Huw’s comments make sense, but there will always be a cost-benefit calculation to be done. If the cost of a transfer exceeds the saving on reduced charges then why bother. And we haven’t even looked at the performance issue yet!
    If Reg could spell I’d take more notice, even though his viewpoint is completely wrong and misinformed.

  6. I agree with Huw and DK2001.
    If the scheme is single charged and at/below stakeholder charging levels, than I think an active member discount is ethical. Do ban them is unethical. It should however be the EMPLOYERS choice provided it is a stakeholder or stakeholder exempt scheme as the employer is already doing MORE than is required of them by providing an employer contribution of 3% or more.
    I am however concerned that I have seen large employee benefit providers move schemes away from lower charged stakeholder when an HR manager or senior manager has changed without discussion or tendering for ongoing work with the previous agent for the scheme (who’d dealt with earlier HR managers for nearly 10 years) and replace with a GPP with a member discount with the SAME provider and that to me STINKS, when all the staff asked wanted to maintain the relationship with the existing agent.

  7. Many of the comments above imply that Active Member Discounts are only being used in conjunction with commission. I know of various examples where an AMD has been used to bring ongoing charges for employees down to as low as 0.25%/0.3% rising to 0.5%/0.6% for deferred members (certainly no higher than 0.8%), making significant savings for members against the existing arrangements (where the existing “advisers” put everyone in the default fund and justify the higher AMC by giving “individual” advice to all members). perhaps the next stage of the review will be to investigate the “added value” an additional fund based charge is providing?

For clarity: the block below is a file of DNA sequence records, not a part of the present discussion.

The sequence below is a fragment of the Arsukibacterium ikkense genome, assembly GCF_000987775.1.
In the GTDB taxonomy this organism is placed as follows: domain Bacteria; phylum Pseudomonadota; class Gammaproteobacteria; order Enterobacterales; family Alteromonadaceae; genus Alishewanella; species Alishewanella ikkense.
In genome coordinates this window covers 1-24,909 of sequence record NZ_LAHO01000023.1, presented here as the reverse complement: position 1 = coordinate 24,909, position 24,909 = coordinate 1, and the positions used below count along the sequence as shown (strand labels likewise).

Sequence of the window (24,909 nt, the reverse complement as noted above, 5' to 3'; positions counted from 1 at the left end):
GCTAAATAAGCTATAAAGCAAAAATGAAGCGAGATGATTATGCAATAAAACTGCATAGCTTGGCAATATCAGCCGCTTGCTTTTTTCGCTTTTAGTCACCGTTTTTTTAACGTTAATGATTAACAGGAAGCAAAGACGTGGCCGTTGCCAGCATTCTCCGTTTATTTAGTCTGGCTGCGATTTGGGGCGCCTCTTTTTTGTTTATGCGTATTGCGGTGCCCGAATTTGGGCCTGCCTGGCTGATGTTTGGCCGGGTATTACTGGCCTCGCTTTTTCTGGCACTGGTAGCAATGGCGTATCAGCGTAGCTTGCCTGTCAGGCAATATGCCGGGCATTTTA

8. Only in the pensions world does an employee retain a price negotiated because of bulk purchase, so those against AMD should also suggest that life cover, PMI, CI and IP should all be set up with continuation options which the employer pays for in their premiums.

  9. Anonymous and others are spot on. Necessity may be the mother of invention but it’s clear that commission necessity is the mother of AMDs (almost said the Mother of All AMDs – sorry getting my AMDs and WMDs mixed up).
    Only by AMD-ing it, can employers be persuaded that it is worthwhile to go to the effort of churning the existing arrangement. Advisers love it (all those £££s of commission) and insurers love it (because they are working on the apathy principle and expect to bank the leaver AMC for many years). To every right thinking adviser I say this ‘be sure to seek out those deferreds and switch them out of the penal charged contract’. Then, at least those insurers who were complicit in this shameless scam would get the pain they deserve

  10. Cost wise, an individual pension pot doesn’t become viable to the provider until it reaches a certain level say £5,000. If Reg is correct about the 4year average then an AMD should encourage the individual either continue paying or transfer/consolidate. Whilst advice would be nice, it can easily be done direct by the individual. AMD itself is not necessarily the problem, it’s the lack of information available to the man in the street that is as much to blame.

  11. Anonymous says:

    “On second thoughts though leave it in because it only helps our cause in steering clients away from the “NEST solution”. Happy days”.

    Regardless of the benefits? Oh, NEST don’t pay commission do they? Sharks, indeed…